The First Sit-down Strike

By | Feb 11, 2008

Early in the morning of February 11, 1937, the men who on December 30th began a sit-down strike at General Motors Fisher Body Plant No. 1 in Flint, Michigan learned that their strike was over and they had won.

The United Auto Workers (UAW) was only a little over a year old. They were founded in 1935 when some union activists became dissatisfied when the AFL, who were dealing with labor issues with GM, weren’t allowed to name their own leaders.

The plant’s workers, instead of leaving the plant to strike, stayed in the factory. They ate and slept at the plant every hour for each of those 43 days. In previous labor strikes, the workers had left their plants, each time losing. They wanted this one to be different.

There were many obstacles that the strikers faced. One of these was food, but wives and others who supported the strikes brought the strikers food. When tear gas was used against the strikers those supporting the strikers smashed holes in windows to allow the gas to escape.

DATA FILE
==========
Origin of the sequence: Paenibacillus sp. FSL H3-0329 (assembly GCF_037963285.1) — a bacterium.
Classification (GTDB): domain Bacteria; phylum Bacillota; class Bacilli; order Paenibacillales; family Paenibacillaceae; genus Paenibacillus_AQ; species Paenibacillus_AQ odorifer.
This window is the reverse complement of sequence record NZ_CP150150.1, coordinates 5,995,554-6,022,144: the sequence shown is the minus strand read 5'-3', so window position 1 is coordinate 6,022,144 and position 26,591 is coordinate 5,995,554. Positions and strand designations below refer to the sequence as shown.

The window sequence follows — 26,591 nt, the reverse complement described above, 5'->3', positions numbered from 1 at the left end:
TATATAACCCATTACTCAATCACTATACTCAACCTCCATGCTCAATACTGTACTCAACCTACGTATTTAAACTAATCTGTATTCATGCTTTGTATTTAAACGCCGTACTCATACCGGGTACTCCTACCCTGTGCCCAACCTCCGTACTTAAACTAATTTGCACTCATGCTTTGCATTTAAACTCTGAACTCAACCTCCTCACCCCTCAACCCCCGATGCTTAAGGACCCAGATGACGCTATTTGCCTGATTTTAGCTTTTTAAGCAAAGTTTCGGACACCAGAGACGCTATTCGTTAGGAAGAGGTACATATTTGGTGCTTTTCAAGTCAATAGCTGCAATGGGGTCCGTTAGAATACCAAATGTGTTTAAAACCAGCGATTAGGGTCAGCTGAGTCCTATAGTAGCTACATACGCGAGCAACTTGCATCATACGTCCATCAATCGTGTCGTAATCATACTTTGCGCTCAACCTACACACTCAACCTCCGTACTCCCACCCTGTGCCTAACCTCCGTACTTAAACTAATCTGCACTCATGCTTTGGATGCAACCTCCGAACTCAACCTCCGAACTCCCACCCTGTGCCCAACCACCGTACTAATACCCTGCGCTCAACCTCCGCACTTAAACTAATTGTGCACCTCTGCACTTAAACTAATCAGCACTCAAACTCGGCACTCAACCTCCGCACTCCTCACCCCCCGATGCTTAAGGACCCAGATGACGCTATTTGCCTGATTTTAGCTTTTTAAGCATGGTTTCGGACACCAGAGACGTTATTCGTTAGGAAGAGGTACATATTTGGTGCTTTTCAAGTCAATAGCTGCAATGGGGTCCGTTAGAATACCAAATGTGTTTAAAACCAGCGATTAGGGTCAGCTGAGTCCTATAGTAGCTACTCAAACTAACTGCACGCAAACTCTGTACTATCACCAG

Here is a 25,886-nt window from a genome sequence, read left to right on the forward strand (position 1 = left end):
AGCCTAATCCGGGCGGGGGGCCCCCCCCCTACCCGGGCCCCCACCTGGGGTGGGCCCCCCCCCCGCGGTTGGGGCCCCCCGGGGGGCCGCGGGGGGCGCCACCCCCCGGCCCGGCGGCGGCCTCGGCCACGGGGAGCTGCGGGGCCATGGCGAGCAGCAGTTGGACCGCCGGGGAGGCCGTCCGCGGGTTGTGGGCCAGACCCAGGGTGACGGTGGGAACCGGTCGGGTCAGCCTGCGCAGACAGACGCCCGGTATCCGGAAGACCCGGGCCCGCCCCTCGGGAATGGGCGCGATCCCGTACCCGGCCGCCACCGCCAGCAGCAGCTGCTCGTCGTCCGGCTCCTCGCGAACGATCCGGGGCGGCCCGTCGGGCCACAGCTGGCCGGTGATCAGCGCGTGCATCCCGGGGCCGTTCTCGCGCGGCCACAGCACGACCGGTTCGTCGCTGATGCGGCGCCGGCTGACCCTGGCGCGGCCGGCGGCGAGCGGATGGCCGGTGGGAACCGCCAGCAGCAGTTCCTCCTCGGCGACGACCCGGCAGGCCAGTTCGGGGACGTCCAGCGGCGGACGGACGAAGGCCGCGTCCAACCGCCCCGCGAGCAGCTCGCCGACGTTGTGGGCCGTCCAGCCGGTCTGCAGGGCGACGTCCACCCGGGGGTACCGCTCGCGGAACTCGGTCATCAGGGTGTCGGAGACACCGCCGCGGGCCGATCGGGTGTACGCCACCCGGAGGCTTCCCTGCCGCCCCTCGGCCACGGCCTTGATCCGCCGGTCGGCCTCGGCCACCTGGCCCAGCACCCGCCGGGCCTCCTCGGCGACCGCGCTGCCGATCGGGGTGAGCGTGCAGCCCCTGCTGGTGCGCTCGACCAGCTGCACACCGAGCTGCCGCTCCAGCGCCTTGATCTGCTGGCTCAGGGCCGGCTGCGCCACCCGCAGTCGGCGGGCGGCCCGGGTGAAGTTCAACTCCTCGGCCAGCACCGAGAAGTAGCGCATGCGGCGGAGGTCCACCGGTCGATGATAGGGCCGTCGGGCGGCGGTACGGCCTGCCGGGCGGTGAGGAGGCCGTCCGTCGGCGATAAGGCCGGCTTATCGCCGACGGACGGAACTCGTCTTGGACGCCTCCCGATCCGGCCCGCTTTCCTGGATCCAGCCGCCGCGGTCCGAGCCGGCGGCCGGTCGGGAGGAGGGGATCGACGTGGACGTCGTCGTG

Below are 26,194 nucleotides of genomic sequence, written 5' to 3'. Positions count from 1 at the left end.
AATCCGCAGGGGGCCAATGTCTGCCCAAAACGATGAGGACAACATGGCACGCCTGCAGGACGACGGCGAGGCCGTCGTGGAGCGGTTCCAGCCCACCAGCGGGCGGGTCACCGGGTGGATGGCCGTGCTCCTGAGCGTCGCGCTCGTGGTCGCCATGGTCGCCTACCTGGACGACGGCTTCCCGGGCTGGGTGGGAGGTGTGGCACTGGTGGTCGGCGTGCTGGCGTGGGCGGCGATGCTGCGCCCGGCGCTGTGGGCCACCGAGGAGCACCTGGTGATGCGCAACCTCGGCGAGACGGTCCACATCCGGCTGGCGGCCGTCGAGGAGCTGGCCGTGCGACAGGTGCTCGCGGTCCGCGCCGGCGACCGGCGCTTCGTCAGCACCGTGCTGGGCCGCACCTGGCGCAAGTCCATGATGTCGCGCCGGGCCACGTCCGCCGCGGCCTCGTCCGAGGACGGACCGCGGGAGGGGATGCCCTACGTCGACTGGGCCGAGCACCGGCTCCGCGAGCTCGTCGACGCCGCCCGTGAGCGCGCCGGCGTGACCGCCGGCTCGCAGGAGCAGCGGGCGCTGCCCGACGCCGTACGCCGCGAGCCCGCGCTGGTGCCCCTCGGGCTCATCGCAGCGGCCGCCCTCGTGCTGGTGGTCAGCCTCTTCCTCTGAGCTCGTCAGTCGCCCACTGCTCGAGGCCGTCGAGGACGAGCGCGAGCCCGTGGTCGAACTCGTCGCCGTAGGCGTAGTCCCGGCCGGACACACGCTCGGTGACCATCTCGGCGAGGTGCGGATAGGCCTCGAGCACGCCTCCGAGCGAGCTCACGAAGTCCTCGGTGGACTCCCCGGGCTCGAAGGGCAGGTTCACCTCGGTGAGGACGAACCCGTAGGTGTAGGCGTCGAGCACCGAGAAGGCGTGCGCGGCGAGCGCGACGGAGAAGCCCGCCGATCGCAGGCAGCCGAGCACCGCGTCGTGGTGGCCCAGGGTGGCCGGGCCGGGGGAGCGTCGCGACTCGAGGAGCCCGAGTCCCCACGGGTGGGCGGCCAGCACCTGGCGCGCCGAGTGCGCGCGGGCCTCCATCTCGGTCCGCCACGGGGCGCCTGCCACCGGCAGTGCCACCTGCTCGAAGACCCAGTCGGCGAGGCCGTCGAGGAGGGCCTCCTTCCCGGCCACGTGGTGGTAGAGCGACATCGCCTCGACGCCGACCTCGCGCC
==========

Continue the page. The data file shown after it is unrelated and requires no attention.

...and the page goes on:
By the middle of January, after the police attempted to enter the plat on January 11, 1936, the new Governor of Michigan, Frank Murphy stepped in to assist in settling the differences. Since GM refused to meet in the same room with the UAW, Murphy acted as the intermediary.

The agreement was short, less than one page. But it gave the UAW what they wanted, the exclusive bargaining representatives for GM’s employees. Many historians are in agreement that this is the most important strike in American labor history.


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